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By Maisy

A chain-link fence snaked around the vicinity of the school,

and in between the fence’s gaps grew morning glories,

dainty purple spectators.

They saw the school; a dear old building, a lesson in humility,

small but carefully kept, surrounded by mosaics,

saints painted in golden clouds watching over the front doors.

The fields; where we, an army of plaid-skirted girls, ran wild,

kicking up dust, our first offerings to the morning,

the dew soaking through every pore in fresh young skin.

The trees; dotted with stubborn pecans and white mulberries,

monster white mulberries the size of your ring finger,

the juice trickling down my arms, dripping off my elbow,

returning to earth - prophecy?

The pews; where we wrote our sermons to the slugs,

burrowed into the rotting podium,

where a vicarial ghost would forever preside,

watching as ponytailed priestesses shielded ladybugs and roly-polies

with plucked bamboo leaves and sheer resolve.

The pews; where I found the only four-leaf clover I have ever seen,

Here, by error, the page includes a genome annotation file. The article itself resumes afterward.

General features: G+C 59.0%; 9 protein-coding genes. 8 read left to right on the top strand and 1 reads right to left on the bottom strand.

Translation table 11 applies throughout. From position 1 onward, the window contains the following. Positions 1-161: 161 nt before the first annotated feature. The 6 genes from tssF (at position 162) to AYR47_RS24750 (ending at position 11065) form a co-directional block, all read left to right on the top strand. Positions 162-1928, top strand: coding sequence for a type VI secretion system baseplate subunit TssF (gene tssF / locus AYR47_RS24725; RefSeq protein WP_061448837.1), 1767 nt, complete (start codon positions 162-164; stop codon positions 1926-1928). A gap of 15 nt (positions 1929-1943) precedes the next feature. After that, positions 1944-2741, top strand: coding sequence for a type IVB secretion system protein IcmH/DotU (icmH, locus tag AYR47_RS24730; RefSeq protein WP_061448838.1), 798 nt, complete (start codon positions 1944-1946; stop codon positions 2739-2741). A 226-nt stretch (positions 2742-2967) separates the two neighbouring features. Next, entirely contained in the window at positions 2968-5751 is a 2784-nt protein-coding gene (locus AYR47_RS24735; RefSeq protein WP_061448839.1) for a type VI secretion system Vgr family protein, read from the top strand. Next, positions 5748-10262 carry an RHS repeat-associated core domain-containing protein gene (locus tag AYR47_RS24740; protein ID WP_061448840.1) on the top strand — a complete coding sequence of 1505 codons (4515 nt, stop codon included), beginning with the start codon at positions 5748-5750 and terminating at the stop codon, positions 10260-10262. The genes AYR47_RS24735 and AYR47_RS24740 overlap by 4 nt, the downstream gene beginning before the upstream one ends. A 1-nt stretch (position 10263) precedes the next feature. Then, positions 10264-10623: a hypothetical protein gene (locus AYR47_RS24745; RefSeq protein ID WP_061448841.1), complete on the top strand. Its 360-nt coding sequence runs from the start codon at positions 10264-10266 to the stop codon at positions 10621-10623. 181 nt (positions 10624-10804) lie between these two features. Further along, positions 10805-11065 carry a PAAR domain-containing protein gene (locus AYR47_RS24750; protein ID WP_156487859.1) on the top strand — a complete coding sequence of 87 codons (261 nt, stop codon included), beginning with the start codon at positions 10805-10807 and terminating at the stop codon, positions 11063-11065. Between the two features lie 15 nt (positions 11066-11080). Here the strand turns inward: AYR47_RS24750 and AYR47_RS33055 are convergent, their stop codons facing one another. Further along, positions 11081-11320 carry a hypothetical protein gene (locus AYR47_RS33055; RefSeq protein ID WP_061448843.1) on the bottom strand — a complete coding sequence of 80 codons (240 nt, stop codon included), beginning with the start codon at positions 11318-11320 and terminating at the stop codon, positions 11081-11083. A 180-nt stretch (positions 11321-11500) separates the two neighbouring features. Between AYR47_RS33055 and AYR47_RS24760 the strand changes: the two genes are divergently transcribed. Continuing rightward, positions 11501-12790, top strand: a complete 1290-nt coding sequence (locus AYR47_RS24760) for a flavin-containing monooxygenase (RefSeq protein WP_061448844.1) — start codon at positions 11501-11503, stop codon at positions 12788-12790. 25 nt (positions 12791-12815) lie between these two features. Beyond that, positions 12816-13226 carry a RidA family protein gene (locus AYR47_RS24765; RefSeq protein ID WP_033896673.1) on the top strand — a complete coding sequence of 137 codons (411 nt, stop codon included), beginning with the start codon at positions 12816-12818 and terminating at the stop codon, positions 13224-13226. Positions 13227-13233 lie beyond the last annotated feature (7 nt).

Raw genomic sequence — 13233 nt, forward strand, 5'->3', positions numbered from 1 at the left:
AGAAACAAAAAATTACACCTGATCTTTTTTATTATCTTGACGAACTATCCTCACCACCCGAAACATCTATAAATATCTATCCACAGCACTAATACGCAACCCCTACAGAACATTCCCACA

and believed with my whole heart that it was a sign

of forever.

I don’t know where that clover is now.

The church; clothed in soft light and an imperturbable quiet.

Candy-colored light streamed in through stained glass stories I didn’t yet understand;

falling upon glittering rosary beads and ant-like music notes -

gorgeous, intriguing, strange, small, mine.

The school is gone now. The church is elsewhere, but it doesn’t leave me empty.

I know I was a dandelion; growing weed-like,

stringy and wild-haired and golden.

All of my prayers feel like sacrilege, but what was sacrilege? We were children,

and God, old as stars, could never be angry - 

not the God that brought me bugs and fences and clover,

and especially not the God that brought me mulberries.

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